written on the board and preferential seating near the teacher. An IEP
(Individualized Educational Program) should be developed and reviewed
periodically with the parents. ADHD is considered a disability falling under
U.S. Public Law 101-476 (Individuals With Disabilities Education Act or IDEA).
As such, individuals with ADHD may qualify for "appropriate accommodations
within the regular classroom" within the public-school system. In addition, the
Americans With Disabilities Act (ADA) indicates that secular private schools may
be required to provide similar "appropriate accommodations" in their
Psychotherapy: ADHD coaching, a support group, or both can help teens feel
more normal and provide well-focused peer feedback and coping skills. Counselors
such as psychologists, child and adolescent psychiatrists,
behavioral/developmental pediatricians, clinical social workers, and advanced
practice nurses can be invaluable to both the children and families. Behavior
modification and family therapy are usually necessary for the best possible
The medications used to treat ADHD are psychoactive. This
means they affect the chemistry and the function of the brain.
are by far the most widely used medications in treating ADHD. When used
appropriately, approximately 80% of individuals with ADHD have a very good to
excellent response in reduction of symptoms. These medications stimulate and
increase activity of areas of the brain with neurotransmitter imbalances.
exact mechanism of how these drugs relieve symptoms in ADHD is unknown, but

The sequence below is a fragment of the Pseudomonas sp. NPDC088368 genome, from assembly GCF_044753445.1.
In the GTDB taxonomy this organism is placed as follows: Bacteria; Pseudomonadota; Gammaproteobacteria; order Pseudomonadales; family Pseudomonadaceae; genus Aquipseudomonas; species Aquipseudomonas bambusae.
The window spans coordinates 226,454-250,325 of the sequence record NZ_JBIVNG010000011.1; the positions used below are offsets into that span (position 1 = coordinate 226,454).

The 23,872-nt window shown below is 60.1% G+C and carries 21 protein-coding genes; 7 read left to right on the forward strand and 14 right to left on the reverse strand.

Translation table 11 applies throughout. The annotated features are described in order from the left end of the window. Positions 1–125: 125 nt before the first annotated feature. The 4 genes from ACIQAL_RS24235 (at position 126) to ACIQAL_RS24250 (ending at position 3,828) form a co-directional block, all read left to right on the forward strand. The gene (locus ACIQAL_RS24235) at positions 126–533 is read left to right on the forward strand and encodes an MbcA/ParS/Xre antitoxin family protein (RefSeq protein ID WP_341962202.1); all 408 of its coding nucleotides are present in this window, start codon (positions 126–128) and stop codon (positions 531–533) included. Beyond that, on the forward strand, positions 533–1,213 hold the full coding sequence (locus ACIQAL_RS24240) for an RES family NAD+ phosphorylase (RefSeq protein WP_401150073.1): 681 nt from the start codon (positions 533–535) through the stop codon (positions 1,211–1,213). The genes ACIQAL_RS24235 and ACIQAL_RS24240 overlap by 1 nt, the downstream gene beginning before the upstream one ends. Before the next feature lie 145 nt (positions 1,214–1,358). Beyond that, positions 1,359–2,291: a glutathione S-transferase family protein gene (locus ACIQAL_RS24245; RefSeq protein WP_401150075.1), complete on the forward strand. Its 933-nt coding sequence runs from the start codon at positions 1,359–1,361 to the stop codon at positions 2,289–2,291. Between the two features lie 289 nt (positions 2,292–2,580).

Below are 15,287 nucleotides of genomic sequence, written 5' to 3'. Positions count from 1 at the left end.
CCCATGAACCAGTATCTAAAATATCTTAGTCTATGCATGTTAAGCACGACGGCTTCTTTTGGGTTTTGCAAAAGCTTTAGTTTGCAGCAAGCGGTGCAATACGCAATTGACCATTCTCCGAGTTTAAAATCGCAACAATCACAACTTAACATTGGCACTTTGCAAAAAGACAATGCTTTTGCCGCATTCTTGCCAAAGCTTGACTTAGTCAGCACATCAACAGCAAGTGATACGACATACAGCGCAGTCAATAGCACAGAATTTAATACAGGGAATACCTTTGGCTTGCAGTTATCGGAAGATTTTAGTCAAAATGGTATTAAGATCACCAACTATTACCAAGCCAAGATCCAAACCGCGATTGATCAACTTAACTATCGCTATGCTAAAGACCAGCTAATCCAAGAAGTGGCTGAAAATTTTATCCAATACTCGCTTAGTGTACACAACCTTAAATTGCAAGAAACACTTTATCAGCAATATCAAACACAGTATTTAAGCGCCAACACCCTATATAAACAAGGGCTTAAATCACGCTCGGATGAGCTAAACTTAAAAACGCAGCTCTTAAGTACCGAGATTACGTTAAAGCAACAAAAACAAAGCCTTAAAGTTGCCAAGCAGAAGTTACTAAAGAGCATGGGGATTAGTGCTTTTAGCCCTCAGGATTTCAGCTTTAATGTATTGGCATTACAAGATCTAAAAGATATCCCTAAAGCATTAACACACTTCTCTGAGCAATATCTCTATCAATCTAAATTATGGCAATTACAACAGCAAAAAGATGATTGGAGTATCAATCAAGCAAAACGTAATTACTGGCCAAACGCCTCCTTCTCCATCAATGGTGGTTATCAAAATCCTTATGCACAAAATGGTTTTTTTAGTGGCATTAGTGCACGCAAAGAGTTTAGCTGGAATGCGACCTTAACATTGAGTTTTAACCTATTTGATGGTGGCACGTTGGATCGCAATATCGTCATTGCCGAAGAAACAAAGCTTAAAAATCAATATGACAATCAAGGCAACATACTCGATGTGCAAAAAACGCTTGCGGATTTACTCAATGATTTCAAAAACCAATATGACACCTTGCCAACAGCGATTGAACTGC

these medicines are linked to increases in brain levels of the neurotransmitters
dopamine and norepinephrine. Low levels of these neurotransmitters are linked to
The most common adverse effects are short-term. They include reduction
of appetite, sleep disturbances, rebound (for example, agitation, anger,
lethargy as the last dose starts to wear off), and mild anxiety. Most
individuals who take psychostimulants for ADHD build up tolerance to adverse
effects within a few weeks.
Individuals with certain coexistent psychiatric disorders (for example,
psychosis, bipolar disorder, some disorders of anxiety or depression) are
particularly vulnerable to adverse effects if they do not receive appropriate
concurrent treatment for the coexistent condition.
The psychostimulants most
often used in ADHD include the following:
and amphetamine mixture (Adderall, Adderall XR, Vyvance)
is a newer nonstimulant used to treat ADHD. Less is known about its long-term
side effects. This drug has several benefits over stimulants, but its use may
also carry several negative aspects.
It is not a controlled substance and is